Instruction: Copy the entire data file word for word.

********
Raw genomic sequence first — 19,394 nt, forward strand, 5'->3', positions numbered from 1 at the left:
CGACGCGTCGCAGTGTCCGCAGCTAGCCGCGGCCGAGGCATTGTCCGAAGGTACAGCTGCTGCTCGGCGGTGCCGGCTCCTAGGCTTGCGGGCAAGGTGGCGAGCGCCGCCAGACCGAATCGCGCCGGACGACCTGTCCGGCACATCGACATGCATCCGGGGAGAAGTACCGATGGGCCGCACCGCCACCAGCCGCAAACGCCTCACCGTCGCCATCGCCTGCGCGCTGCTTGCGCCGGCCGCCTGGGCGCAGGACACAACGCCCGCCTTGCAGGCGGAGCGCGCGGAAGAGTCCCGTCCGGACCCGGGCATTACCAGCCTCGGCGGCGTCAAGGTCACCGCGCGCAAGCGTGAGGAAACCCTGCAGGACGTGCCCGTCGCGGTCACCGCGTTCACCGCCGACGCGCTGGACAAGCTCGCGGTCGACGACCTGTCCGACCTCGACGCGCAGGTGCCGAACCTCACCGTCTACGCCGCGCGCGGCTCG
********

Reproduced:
Raw genomic sequence first — 19,394 nt, forward strand, 5'->3', positions numbered from 1 at the left:
CGACGCGTCGCAGTGTCCGCAGCTAGCCGCGGCCGAGGCATTGTCCGAAGGTACAGCTGCTGCTCGGCGGTGCCGGCTCCTAGGCTTGCGGGCAAGGTGGCGAGCGCCGCCAGACCGAATCGCGCCGGACGACCTGTCCGGCACATCGACATGCATCCGGGGAGAAGTACCGATGGGCCGCACCGCCACCAGCCGCAAACGCCTCACCGTCGCCATCGCCTGCGCGCTGCTTGCGCCGGCCGCCTGGGCGCAGGACACAACGCCCGCCTTGCAGGCGGAGCGCGCGGAAGAGTCCCGTCCGGACCCGGGCATTACCAGCCTCGGCGGCGTCAAGGTCACCGCGCGCAAGCGTGAGGAAACCCTGCAGGACGTGCCCGTCGCGGTCACCGCGTTCACCGCCGACGCGCTGGACAAGCTCGCGGTCGACGACCTGTCCGACCTCGACGCGCAGGTGCCGAACCTCACCGTCTACGCCGCGCGCGGCTCG